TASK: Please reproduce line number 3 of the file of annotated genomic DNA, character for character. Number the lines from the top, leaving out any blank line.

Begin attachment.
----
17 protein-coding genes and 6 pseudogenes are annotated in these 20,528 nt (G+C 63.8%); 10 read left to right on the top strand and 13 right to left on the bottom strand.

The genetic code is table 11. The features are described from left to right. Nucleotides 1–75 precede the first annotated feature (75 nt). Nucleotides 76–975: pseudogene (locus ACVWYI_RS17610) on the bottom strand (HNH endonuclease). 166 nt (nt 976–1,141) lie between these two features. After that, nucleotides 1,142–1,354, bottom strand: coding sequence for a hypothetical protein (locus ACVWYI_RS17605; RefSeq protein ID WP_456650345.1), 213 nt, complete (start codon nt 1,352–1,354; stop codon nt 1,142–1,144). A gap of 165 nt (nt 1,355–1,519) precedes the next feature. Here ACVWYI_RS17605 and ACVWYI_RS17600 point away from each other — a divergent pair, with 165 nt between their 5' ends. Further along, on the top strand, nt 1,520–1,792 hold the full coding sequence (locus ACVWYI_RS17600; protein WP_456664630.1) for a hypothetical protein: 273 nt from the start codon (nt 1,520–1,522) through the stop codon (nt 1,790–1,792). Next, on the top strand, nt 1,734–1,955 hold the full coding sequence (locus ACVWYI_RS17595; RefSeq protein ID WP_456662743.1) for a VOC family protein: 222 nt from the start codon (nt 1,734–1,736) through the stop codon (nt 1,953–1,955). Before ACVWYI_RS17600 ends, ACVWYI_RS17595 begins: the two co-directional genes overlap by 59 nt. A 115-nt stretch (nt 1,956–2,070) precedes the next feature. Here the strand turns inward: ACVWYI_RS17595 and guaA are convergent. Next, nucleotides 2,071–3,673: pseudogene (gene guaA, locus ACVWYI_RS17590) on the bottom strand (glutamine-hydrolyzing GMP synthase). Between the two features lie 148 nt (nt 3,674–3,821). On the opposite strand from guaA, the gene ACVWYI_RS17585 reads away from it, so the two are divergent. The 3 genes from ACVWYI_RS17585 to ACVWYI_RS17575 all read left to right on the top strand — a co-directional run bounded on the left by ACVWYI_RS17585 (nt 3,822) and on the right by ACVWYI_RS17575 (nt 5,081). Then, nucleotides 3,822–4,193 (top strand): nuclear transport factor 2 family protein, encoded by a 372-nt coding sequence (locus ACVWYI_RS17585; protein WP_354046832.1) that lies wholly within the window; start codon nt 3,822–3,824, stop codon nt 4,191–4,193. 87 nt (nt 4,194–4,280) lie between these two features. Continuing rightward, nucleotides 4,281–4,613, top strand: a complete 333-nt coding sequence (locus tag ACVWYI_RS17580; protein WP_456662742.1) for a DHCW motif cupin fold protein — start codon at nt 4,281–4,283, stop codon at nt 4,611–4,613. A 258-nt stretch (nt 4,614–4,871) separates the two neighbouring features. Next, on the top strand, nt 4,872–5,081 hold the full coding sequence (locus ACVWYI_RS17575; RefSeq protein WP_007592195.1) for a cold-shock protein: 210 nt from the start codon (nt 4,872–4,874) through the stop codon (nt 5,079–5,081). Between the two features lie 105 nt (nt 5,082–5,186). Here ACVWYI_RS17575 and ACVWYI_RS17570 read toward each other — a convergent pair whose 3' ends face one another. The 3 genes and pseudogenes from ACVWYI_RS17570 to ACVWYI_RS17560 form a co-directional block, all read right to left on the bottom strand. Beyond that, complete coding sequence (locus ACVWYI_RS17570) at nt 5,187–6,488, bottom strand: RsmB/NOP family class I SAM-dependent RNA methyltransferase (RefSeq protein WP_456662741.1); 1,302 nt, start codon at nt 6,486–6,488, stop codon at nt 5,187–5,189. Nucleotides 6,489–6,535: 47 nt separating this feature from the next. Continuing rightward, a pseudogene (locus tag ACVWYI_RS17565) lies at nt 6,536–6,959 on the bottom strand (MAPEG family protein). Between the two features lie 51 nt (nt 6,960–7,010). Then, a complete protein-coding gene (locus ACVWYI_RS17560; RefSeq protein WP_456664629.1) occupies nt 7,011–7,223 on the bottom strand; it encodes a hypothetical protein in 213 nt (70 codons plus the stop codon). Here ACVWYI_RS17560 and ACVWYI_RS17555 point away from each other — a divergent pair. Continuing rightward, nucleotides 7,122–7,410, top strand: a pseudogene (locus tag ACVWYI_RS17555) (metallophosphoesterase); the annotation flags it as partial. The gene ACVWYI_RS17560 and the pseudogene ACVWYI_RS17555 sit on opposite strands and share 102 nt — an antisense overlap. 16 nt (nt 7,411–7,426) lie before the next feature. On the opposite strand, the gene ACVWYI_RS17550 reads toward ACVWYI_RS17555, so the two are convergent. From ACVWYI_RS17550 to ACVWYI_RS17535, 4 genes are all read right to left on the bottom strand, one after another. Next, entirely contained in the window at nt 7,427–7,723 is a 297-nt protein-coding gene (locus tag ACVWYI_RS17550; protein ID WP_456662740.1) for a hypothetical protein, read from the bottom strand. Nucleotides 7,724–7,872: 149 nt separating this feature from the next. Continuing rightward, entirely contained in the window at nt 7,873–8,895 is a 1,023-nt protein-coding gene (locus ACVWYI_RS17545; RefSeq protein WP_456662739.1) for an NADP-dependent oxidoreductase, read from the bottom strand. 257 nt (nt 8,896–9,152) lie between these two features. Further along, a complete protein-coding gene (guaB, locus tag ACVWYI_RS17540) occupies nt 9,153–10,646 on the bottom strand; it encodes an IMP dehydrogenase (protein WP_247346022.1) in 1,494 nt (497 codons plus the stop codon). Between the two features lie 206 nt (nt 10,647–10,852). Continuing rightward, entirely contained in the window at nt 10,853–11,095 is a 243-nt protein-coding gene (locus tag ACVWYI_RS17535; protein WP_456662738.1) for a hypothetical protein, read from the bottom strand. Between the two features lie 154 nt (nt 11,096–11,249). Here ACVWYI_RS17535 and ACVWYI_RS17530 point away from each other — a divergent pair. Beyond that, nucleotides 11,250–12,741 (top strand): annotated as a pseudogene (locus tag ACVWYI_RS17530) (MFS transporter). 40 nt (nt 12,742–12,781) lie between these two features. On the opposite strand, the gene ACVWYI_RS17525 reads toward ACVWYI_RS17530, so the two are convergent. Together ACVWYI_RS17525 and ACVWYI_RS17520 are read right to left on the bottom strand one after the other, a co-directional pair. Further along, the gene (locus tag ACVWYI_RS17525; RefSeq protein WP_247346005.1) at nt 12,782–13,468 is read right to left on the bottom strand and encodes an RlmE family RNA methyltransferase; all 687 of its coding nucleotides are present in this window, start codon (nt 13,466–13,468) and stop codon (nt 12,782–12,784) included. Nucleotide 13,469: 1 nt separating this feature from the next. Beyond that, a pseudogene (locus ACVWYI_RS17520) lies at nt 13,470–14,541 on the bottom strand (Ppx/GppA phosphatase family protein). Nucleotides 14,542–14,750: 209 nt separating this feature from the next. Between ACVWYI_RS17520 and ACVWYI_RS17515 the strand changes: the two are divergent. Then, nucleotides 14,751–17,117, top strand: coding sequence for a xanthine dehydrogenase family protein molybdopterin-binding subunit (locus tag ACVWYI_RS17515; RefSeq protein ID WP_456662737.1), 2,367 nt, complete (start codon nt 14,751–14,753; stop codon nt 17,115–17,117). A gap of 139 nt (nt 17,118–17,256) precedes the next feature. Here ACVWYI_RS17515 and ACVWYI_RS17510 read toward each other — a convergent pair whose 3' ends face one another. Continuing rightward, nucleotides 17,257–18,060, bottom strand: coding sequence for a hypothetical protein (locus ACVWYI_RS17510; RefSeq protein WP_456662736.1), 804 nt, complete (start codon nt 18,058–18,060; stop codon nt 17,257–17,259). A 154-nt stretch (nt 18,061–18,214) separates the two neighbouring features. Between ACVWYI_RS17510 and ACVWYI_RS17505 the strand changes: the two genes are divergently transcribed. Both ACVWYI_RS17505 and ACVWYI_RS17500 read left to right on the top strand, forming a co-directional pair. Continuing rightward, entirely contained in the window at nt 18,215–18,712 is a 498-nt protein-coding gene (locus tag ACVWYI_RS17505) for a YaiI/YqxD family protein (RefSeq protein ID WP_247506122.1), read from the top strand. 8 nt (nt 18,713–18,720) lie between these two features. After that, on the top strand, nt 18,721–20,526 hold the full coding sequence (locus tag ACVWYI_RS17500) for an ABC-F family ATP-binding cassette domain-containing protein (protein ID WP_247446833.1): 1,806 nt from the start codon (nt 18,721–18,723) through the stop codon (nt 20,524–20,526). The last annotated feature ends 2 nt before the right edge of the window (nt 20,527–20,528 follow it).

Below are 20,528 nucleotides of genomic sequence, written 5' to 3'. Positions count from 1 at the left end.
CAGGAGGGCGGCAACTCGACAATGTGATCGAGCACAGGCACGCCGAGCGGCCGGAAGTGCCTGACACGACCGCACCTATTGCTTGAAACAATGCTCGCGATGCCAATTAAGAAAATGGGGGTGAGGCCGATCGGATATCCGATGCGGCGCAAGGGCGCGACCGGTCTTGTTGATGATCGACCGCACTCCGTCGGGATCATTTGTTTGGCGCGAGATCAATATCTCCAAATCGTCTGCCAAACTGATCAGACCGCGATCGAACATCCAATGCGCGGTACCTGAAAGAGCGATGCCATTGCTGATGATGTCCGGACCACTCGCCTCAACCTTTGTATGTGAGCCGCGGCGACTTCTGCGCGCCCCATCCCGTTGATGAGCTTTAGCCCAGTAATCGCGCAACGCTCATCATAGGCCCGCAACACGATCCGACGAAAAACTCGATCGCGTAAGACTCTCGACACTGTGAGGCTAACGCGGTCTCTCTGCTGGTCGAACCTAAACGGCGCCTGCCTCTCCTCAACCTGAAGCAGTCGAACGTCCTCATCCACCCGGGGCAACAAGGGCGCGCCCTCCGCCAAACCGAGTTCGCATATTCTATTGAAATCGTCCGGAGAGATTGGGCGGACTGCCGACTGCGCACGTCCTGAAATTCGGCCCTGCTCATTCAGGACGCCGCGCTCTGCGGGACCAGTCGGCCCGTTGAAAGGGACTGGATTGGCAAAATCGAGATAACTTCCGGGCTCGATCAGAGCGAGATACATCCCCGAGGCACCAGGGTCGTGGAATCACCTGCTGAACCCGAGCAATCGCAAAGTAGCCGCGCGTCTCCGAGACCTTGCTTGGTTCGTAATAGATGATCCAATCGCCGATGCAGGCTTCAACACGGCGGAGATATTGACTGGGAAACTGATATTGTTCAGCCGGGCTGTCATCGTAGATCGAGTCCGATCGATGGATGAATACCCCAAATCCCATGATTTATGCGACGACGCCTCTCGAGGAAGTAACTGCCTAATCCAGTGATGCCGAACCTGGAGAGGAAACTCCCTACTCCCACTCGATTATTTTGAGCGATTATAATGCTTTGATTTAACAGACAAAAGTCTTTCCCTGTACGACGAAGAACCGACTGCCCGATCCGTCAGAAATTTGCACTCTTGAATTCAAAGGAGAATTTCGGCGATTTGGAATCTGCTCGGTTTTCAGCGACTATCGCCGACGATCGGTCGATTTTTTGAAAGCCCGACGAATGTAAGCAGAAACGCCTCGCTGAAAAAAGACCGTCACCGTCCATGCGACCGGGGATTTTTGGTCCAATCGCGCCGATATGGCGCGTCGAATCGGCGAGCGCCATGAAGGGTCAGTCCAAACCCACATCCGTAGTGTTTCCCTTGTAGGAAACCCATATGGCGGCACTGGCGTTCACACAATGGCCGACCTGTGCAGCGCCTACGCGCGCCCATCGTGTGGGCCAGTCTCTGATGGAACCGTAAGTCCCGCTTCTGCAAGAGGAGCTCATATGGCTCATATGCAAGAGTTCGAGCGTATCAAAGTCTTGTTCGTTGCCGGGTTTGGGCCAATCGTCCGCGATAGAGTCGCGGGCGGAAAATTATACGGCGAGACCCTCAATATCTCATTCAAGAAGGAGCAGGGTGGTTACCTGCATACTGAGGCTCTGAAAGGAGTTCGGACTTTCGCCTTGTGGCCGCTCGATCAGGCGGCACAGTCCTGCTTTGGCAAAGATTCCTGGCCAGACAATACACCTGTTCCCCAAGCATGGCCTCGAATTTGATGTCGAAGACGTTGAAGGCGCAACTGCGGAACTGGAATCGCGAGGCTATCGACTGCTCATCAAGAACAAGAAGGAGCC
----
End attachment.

Below are 20,528 nucleotides of genomic sequence, written 5' to 3'. Positions count from 1 at the left end.